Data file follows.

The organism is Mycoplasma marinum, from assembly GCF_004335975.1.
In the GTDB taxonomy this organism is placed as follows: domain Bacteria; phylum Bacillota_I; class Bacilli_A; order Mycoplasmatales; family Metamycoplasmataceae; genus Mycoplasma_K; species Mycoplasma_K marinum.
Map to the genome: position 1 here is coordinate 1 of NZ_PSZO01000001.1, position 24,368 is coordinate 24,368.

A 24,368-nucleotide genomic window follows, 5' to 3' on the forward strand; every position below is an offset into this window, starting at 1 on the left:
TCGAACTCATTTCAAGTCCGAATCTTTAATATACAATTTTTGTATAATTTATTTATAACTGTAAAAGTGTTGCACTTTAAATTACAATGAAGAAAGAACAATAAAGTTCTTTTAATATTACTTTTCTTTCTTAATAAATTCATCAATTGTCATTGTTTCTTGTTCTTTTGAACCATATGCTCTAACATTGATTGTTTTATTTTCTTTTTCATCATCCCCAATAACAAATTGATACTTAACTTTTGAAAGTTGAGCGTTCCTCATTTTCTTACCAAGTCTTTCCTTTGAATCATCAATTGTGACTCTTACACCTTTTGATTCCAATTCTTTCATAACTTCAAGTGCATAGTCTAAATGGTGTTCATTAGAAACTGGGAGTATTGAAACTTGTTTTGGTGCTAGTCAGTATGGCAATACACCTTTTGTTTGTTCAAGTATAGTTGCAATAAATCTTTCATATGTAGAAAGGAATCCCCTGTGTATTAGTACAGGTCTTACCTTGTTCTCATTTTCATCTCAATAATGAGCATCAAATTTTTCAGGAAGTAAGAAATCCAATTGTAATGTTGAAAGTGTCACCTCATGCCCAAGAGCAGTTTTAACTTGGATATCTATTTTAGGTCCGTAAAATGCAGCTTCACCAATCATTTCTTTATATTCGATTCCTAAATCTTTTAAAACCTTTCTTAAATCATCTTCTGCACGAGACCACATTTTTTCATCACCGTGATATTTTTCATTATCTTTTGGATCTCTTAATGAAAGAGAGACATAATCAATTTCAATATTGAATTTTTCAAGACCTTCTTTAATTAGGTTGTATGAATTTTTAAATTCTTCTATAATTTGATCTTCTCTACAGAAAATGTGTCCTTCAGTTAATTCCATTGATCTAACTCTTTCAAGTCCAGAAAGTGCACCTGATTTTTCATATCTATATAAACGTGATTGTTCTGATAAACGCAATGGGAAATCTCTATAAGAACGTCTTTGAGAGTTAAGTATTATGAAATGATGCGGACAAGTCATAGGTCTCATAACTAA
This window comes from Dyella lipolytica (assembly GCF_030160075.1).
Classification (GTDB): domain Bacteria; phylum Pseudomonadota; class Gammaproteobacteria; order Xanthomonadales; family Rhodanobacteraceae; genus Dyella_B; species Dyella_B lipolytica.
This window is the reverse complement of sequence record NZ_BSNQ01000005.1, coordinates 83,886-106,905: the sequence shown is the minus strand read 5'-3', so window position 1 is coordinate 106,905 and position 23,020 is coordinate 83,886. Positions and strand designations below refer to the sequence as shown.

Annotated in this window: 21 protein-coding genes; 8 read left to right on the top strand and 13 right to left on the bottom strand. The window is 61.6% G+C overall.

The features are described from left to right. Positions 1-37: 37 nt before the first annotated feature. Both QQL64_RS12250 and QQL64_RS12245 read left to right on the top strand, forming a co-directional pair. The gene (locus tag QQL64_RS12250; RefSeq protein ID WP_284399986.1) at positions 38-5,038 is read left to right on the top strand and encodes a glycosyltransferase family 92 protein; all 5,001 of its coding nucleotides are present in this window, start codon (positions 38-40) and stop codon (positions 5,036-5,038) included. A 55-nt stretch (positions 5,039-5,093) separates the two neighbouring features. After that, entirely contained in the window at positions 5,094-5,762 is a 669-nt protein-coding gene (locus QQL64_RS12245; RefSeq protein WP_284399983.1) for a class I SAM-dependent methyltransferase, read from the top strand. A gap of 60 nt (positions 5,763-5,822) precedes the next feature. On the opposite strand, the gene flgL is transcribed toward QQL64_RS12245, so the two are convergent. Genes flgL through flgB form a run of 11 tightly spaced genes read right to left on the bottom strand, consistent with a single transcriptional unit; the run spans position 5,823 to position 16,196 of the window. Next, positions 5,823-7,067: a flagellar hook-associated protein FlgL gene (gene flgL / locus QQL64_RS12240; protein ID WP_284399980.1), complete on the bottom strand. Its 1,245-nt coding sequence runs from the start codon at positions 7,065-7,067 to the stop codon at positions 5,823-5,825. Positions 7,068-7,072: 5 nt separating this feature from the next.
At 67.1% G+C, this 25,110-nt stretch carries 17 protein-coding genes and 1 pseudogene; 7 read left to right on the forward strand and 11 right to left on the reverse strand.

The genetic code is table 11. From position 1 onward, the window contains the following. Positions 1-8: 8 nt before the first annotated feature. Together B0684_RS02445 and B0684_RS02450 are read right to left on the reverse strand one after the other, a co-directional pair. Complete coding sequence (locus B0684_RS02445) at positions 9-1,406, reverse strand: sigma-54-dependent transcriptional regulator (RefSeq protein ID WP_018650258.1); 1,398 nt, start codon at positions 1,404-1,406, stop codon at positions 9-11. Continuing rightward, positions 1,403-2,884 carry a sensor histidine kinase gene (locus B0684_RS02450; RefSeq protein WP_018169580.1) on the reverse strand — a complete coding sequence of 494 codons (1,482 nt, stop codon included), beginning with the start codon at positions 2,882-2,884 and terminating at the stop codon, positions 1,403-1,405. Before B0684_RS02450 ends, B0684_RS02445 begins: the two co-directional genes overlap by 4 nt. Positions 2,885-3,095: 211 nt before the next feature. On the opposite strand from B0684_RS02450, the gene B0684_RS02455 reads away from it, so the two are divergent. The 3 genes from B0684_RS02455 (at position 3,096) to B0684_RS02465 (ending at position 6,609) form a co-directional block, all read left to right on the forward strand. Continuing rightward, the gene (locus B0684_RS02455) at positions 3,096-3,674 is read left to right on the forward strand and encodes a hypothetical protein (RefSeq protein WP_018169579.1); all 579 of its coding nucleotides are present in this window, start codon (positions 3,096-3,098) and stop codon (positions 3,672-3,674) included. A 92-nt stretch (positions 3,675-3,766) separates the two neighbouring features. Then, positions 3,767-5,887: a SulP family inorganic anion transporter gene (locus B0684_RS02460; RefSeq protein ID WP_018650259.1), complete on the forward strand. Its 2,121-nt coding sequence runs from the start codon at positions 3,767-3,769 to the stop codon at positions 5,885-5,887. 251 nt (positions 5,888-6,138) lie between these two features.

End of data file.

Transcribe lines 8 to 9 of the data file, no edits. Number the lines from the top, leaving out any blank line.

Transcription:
This window is the reverse complement of sequence record NZ_BSNQ01000005.1, coordinates 83,886-106,905: the sequence shown is the minus strand read 5'-3', so window position 1 is coordinate 106,905 and position 23,020 is coordinate 83,886. Positions and strand designations below refer to the sequence as shown.

Annotated in this window: 21 protein-coding genes; 8 read left to right on the top strand and 13 right to left on the bottom strand. The window is 61.6% G+C overall.